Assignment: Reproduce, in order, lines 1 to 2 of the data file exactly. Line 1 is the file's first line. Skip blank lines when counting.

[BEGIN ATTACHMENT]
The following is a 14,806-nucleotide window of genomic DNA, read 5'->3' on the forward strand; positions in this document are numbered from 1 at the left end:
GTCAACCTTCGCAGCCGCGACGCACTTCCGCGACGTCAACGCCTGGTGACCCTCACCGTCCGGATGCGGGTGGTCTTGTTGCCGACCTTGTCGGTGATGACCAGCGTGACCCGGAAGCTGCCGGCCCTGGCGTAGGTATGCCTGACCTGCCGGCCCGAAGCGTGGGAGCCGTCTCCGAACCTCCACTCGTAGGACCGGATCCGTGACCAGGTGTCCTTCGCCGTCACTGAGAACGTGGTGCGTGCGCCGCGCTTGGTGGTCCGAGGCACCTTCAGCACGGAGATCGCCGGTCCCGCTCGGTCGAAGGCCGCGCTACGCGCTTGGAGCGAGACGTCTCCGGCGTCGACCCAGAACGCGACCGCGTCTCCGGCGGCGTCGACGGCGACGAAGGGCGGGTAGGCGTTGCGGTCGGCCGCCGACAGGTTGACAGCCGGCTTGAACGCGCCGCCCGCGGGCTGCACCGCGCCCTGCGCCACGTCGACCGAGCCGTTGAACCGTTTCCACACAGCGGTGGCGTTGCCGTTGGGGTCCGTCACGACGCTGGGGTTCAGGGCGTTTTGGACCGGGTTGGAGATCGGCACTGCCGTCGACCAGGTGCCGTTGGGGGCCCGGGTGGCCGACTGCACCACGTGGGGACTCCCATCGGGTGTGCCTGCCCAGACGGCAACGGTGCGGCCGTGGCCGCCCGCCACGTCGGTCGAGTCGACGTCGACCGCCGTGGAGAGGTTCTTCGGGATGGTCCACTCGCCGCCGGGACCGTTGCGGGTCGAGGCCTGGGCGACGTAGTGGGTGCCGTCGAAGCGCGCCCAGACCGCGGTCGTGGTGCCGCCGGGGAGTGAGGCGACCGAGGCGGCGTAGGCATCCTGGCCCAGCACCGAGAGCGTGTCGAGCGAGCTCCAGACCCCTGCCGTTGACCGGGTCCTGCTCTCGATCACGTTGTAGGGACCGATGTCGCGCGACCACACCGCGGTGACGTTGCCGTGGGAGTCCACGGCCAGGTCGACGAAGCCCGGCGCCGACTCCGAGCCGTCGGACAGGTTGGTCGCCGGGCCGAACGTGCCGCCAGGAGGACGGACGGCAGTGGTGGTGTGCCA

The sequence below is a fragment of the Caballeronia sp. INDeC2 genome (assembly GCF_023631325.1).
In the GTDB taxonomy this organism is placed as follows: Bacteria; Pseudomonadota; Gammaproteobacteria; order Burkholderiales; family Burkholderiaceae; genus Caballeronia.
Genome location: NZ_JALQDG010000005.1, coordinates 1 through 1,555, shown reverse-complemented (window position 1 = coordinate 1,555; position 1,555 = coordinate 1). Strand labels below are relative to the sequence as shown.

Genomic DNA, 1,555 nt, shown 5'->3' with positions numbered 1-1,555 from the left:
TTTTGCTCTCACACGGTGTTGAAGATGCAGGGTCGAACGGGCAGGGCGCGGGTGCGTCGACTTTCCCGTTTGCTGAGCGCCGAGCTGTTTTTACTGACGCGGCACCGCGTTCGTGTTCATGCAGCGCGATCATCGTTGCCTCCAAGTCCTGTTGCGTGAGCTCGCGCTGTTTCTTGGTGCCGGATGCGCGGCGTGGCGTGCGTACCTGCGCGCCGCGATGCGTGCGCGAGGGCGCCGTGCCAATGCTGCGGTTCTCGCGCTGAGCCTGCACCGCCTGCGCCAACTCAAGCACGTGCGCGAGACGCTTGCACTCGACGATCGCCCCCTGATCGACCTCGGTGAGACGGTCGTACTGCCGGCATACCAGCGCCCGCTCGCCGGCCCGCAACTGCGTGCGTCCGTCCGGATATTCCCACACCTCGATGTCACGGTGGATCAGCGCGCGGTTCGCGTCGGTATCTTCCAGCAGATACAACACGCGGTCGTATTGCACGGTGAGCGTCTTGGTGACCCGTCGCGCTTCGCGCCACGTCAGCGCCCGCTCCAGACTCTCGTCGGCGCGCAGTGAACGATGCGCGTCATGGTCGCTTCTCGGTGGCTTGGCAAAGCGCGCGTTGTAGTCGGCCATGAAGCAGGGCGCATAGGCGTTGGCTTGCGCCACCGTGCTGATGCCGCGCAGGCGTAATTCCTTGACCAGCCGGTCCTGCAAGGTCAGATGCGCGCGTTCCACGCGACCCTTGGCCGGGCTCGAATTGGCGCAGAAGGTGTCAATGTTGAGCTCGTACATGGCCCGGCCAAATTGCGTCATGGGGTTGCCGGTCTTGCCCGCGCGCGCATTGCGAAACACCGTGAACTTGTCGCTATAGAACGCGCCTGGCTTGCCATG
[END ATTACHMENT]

The following is a 14,806-nucleotide window of genomic DNA, read 5'->3' on the forward strand; positions in this document are numbered from 1 at the left end:
GTCAACCTTCGCAGCCGCGACGCACTTCCGCGACGTCAACGCCTGGTGACCCTCACCGTCCGGATGCGGGTGGTCTTGTTGCCGACCTTGTCGGTGATGACCAGCGTGACCCGGAAGCTGCCGGCCCTGGCGTAGGTATGCCTGACCTGCCGGCCCGAAGCGTGGGAGCCGTCTCCGAACCTCCACTCGTAGGACCGGATCCGTGACCAGGTGTCCTTCGCCGTCACTGAGAACGTGGTGCGTGCGCCGCGCTTGGTGGTCCGAGGCACCTTCAGCACGGAGATCGCCGGTCCCGCTCGGTCGAAGGCCGCGCTACGCGCTTGGAGCGAGACGTCTCCGGCGTCGACCCAGAACGCGACCGCGTCTCCGGCGGCGTCGACGGCGACGAAGGGCGGGTAGGCGTTGCGGTCGGCCGCCGACAGGTTGACAGCCGGCTTGAACGCGCCGCCCGCGGGCTGCACCGCGCCCTGCGCCACGTCGACCGAGCCGTTGAACCGTTTCCACACAGCGGTGGCGTTGCCGTTGGGGTCCGTCACGACGCTGGGGTTCAGGGCGTTTTGGACCGGGTTGGAGATCGGCACTGCCGTCGACCAGGTGCCGTTGGGGGCCCGGGTGGCCGACTGCACCACGTGGGGACTCCCATCGGGTGTGCCTGCCCAGACGGCAACGGTGCGGCCGTGGCCGCCCGCCACGTCGGTCGAGTCGACGTCGACCGCCGTGGAGAGGTTCTTCGGGATGGTCCACTCGCCGCCGGGACCGTTGCGGGTCGAGGCCTGGGCGACGTAGTGGGTGCCGTCGAAGCGCGCCCAGACCGCGGTCGTGGTGCCGCCGGGGAGTGAGGCGACCGAGGCGGCGTAGGCATCCTGGCCCAGCACCGAGAGCGTGTCGAGCGAGCTCCAGACCCCTGCCGTTGACCGGGTCCTGCTCTCGATCACGTTGTAGGGACCGATGTCGCGCGACCACACCGCGGTGACGTTGCCGTGGGAGTCCACGGCCAGGTCGACGAAGCCCGGCGCCGACTCCGAGCCGTCGGACAGGTTGGTCGCCGGGCCGAACGTGCCGCCAGGAGGACGGACGGCAGTGGTGGTGTGCCA